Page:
Recognizing The Signs That You Could Be Mentally Unwell

It’s rare that a mental illness manifests itself in an individual without warning, and while they themselves may notice some small, worrying changes to their behavior or feelings, it’s often those around the individual who begin to spot signs that all is not well. Sadly, when these small changes are not noticed or recognized for what they are and acted upon quickly enough (if at all), it’s harder to reduce the severity of the illness, and even harder to prevent it from developing.

Recognizing the signs of mental illness at an early stage is very important, and here are a few common symptoms that may indicate all is not well mentally with you, or someone you know:

  • Changes in mood

This may involve rapid or dramatic alterations in emotions, or intensified feelings of sadness or anxiety

  • Becoming withdrawn

Activities and social events once previously enjoyed, become less interesting and desirable

  • Reduced performance

This can be anything from not performing so well at school, college, university, or work, to not being able to perform familiar tasks with ease

  • Difficulty thinking

Concentrating may become harder, and problems with memory or logical thought may arise

  • Sensitivity intensifies

Sights, sounds, smell and touch may become heightened causing an avoidance of over-stimulating situations.

  • Apathy

The desire to participate in activities of any kind may be dramatically reduced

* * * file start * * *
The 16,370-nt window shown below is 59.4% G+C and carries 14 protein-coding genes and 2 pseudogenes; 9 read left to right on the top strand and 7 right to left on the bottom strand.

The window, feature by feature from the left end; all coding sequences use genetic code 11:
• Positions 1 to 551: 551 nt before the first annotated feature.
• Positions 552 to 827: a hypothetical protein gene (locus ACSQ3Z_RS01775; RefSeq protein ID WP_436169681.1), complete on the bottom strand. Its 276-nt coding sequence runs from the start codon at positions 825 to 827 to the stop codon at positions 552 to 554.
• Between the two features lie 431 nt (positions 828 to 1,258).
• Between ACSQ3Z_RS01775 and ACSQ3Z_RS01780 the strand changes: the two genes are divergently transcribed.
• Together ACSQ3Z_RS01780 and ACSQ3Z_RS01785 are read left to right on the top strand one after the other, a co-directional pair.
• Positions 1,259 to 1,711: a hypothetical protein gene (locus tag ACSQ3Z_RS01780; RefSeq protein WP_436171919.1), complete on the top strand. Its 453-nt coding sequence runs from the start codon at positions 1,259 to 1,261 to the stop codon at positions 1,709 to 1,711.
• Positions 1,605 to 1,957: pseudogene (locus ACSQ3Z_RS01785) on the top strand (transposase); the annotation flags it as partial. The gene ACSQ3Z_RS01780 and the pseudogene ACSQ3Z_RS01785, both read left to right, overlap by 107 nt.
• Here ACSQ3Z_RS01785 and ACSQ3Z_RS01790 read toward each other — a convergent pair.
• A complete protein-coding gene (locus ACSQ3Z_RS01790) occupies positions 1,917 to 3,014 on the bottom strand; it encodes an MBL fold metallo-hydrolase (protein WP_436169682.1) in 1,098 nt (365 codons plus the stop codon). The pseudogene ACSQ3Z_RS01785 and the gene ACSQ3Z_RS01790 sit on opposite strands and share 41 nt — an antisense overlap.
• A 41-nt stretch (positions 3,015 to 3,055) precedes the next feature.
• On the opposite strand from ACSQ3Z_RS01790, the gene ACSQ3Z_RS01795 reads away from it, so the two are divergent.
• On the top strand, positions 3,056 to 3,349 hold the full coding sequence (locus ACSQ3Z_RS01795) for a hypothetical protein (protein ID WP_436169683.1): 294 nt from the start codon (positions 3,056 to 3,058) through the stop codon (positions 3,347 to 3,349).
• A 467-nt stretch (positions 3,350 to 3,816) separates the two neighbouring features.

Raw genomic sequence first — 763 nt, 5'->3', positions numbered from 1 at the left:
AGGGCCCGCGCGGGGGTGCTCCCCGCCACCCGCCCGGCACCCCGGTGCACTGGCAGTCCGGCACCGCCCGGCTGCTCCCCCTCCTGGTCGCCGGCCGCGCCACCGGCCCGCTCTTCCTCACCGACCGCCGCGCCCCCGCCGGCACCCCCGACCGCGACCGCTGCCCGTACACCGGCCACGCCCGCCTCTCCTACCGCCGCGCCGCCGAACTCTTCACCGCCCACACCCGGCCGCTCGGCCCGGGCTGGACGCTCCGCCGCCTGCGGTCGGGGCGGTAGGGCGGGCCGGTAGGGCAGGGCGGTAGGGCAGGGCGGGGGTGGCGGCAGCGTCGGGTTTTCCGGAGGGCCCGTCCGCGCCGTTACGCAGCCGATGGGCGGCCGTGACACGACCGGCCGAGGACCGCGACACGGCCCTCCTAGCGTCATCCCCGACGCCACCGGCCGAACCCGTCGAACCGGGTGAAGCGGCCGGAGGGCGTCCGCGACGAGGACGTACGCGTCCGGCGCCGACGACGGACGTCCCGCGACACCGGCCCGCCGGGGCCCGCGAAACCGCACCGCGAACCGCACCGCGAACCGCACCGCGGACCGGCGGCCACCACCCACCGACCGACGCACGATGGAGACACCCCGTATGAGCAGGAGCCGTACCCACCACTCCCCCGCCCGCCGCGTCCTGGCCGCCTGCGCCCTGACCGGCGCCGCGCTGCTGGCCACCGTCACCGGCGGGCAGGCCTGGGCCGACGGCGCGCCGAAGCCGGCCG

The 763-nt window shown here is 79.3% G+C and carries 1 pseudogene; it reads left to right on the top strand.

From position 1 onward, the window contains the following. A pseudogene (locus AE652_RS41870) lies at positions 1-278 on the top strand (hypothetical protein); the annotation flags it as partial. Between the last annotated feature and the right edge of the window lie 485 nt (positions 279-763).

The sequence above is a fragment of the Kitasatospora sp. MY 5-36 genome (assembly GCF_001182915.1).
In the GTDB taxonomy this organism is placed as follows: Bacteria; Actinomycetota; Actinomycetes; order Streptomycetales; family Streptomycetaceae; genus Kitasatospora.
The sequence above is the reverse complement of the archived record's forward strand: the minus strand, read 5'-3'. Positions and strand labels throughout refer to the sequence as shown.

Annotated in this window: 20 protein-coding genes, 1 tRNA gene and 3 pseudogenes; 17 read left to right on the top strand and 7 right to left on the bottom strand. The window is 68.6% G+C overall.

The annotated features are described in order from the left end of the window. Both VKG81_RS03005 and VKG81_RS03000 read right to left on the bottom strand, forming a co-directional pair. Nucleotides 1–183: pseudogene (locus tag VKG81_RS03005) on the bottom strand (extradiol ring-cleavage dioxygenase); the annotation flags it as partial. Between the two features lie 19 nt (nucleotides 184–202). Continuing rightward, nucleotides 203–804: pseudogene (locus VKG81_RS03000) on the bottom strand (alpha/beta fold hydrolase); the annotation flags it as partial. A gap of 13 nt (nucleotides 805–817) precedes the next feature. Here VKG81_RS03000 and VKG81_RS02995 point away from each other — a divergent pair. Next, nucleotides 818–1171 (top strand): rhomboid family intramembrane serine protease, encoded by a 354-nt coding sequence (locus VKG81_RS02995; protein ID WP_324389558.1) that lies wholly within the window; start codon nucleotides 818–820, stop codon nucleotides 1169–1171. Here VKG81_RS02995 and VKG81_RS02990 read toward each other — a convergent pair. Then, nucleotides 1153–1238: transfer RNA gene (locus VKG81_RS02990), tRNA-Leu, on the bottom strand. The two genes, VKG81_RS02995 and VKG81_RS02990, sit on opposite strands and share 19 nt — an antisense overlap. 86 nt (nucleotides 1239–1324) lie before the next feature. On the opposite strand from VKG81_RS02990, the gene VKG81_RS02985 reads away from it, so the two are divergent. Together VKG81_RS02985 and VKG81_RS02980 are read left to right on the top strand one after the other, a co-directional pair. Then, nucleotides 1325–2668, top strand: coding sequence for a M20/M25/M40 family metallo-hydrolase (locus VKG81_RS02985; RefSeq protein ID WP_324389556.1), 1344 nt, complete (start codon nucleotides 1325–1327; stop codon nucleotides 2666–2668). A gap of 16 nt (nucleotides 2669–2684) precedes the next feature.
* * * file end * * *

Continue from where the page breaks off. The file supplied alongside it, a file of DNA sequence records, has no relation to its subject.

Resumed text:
• Feelings of being disconnected

While often difficult to pinpoint, there may be a vague feeling or sensation of not being connected to yourself or your surroundings.

  • Illogical thought processes

Beliefs about personal responsibility may become exaggerated and thought processes such as those experienced during childhood may manifest themselves in the form of ‘magical’ thinking.

  • Feelings of nervousness (or even paranoia)

Suspicion of others begins to take hold, causing nervousness or even paranoia

  • Behavior becomes odd

Strange and uncharacteristic behaviors may occur

If you’ve noticed any of these changes in yourself or someone you know, there is no need to panic, and it isn’t definitive proof that a mental illness is to blame. However, what is important is that you recognize and acknowledge the signs, and even if you don’t seek professional advice right away, continue to monitor the situation and act quickly should they worsen or show no signs of dissipating.

Should any of these signs begin interfering with the individual’s daily life and have a negative impact upon them and those around them, though, then please seek care to prevent any potential illnesses from taking hold and causing further physical or mental struggle. If you or anyone you know begins to talk about suicide, then there really is no other option but to seek professional help.

As with any illness, physical or mental, detecting the signs early on gives individuals the best chance at reaching a full recovery quickly, or being able to manage their symptoms so that their life isn’t negatively impacted. If you’re experiencing any of the symptoms of a mental illness, talking to a qualified counselor can help you determine your next course of action.

Emotional support—only a phone call away

Scared. Frustrated. Anxious. Pi**ed off. These are common feelings right now. Take a listen to this podcast which includes Heart-Centered Counselor’s founder Carl Nassar talk about reaching out to experts who will listen and help you cope with all the emotions you’re experiencing.

Radio Fort Collins Mental Health Services Podcast

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